More than a dozen Montauk fishermen have met with state officials to mark off vital fishing areas on a map that will help determine the best places for the hundreds of offshore wind turbines anticipated for the waters off Long Island.
Led by the Long Island Commercial Fishing Association, the group included trawl-boat captains, lobstermen, gill netters and trappers, each determined to preserve their fishing grounds as plans for wind-energy farms take shape.
The New York State Energy Research and Development Authority came last week with a table-size map of the waters surrounding Long Island, primarily on the South Shore, asking fishermen to mark off areas where they set lobster pots, gill nets or drag trawl nets at various times of year. Different colored markers delineated the different types of fishing activities each engaged in. By the time the two-hour meeting was over, much of the water was covered in circles and squares.
“The goal is to find areas where there is less fishing and less impact,” said Greg Matzat, a senior adviser on offshore wind energy to NYSERDA, who has conducted similar meetings with fishermen and women at the Shinnecock commercial dock and in Montauk earlier this month.
The federal government oversees the auction for leases in waters beyond the three-mile mark, where the turbines will go, but the state will have some control over the process by leveraging the contracts to purchase the energy, including from Long Islanders.
The state has identified a broad wind-energy area that encompasses about 16,740 square miles off the Long Island coast, though a small amount of that area will actually sport wind turbines, officials said.
New York State’s offshore wind plan foresees some 2,400 megawatts of wind turbines in New York and surrounding waters. That is likely to translate to around 240 turbines. Statoil, the Norwegian energy conglomerate, has won a federal lease and begun planning for around 100 of those turbines in an area called the New York Bight, around 15 miles south of Long Beach.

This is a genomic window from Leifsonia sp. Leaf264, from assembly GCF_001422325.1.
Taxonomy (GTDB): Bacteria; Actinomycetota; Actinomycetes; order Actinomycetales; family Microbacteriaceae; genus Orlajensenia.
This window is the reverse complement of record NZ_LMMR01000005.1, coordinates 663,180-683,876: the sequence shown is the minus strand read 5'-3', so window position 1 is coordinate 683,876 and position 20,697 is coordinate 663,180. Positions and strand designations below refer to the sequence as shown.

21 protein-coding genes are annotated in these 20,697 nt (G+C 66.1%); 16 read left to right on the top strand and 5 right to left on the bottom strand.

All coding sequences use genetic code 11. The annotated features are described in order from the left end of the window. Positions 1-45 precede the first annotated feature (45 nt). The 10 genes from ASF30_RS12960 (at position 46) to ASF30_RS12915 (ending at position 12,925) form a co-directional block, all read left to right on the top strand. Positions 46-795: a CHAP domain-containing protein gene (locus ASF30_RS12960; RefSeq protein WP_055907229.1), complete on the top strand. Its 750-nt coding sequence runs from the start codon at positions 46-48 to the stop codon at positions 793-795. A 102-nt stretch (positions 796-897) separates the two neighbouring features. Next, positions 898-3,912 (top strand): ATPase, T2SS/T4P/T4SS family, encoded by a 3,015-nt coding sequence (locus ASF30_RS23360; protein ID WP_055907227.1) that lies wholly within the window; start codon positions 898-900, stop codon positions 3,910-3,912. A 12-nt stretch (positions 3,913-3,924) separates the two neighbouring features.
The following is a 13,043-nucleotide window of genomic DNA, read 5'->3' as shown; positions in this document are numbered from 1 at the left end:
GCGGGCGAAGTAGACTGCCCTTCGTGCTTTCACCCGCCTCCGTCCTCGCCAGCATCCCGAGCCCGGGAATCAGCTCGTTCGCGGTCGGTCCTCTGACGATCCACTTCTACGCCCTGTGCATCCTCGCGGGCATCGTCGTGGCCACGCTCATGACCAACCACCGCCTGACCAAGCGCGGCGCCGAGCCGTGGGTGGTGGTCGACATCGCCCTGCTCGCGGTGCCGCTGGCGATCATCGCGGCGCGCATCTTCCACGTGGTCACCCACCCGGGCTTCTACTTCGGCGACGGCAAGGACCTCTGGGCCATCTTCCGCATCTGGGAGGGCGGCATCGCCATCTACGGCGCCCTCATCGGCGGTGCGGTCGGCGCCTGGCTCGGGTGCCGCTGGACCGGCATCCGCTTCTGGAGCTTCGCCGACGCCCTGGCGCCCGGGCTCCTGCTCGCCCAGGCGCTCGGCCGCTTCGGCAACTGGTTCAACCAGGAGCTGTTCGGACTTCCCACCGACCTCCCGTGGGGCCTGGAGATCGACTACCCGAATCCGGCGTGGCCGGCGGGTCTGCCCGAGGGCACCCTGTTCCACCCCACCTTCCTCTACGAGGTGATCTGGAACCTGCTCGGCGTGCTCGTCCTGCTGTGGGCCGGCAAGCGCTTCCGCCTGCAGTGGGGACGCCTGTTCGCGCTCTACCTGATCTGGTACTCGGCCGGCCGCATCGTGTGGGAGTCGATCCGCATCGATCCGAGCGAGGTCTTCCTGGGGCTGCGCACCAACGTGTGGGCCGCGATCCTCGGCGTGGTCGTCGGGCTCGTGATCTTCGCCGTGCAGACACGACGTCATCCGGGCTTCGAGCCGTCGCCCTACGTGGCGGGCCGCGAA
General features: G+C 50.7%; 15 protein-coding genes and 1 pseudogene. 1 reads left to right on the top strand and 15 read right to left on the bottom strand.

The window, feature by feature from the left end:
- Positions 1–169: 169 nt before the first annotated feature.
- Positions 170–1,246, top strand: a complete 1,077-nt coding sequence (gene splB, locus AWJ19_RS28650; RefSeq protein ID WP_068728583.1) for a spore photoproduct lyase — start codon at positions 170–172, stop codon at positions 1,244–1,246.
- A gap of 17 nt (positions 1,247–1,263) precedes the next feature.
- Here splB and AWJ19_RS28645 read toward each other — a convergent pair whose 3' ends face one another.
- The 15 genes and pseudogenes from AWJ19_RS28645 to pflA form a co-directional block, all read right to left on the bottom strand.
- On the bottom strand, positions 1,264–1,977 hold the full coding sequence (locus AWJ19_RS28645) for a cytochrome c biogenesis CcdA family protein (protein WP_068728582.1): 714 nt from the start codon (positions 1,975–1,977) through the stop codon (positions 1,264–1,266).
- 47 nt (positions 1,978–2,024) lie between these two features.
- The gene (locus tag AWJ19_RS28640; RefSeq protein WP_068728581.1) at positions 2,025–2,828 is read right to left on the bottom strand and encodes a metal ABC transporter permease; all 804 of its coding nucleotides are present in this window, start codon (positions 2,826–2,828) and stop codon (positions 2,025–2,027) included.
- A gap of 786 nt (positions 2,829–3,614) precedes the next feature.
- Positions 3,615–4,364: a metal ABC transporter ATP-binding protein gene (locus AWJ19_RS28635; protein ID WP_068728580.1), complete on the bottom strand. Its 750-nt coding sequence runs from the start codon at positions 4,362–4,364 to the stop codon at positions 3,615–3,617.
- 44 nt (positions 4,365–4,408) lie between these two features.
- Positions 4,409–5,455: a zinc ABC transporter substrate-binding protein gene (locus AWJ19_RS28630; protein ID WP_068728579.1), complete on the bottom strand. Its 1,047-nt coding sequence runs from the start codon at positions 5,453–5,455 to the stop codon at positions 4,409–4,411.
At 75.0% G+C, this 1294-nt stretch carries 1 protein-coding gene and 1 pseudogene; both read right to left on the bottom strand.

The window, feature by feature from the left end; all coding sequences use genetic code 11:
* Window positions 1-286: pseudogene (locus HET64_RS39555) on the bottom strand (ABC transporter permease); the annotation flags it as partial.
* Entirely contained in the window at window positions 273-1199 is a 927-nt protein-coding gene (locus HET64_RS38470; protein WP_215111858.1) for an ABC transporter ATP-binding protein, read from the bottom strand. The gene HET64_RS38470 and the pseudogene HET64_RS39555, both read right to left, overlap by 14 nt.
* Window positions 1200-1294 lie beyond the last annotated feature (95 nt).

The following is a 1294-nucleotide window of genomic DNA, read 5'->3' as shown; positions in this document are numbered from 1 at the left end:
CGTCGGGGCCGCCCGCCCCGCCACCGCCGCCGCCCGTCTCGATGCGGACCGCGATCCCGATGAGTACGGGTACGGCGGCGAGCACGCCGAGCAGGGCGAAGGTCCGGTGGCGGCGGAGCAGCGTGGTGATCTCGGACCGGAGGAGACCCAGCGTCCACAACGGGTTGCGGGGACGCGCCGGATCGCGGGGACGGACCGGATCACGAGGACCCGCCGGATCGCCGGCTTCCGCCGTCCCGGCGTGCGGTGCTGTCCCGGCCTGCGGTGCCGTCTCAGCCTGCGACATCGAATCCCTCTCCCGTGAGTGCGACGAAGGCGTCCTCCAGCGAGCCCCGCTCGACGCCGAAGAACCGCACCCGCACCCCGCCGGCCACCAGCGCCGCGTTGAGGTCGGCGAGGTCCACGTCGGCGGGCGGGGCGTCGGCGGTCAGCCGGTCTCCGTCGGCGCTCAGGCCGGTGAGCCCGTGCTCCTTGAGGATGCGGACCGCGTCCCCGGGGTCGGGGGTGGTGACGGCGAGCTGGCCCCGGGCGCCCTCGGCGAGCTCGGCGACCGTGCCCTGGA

The state is creating a comprehensive plan for offshore wind that will propose additional sites.
One area that was heavily marked by fishermen during the session on Wednesday was due south of the Hamptons, from Remsenburg to Montauk.
“I think once the windmills are in, we can fish around them,” said Chuck Mallinson, a lobsterman and trap fisherman from Montauk. “But they’re going to put us out of business for at least a year while they build them.”
Gill-net fisherman Richard Stevens said there’s so much fishing at various times of year in the proposed areas that the “entire map should be colored in.” He suggested the turbines will make a difficult navigation at sea even harder. “It’s hard enough to work with each other,” putting fixed gear out of the way of trawlers. “Now if you’re trying to avoid wind farms, that can create real problems. It will.”
Montauk lobsterman Vinny Damm has already experienced conflicts. While setting lobster pots several miles south of Montauk last week, he said a boat for Deepwater Wind conducting underwater surveys for an undersea cable was ordering boats out of his way and warning him not to set gear because of his survey work. “I thought they were supposed to work with the fishermen,” Damm said. “This guy had an attitude.”
In a statement, John O’Keeffe, Deepwater’s marine affairs manager, said: “We insist that all of our contractors act professionally and courteously when they’re working on our behalf, and we will not tolerate any disrespectful behavior.” The standard is “especially important for contractors working in active fishing areas where fishermen are hard at work,” he said.
Deepwater requires that the survey boats “be respectful to all fishermen, and work constructively with fishermen so the survey vessel avoids fishing gear.”
He said fishermen with any complaints or questions can contact him directly at firstname.lastname@example.org.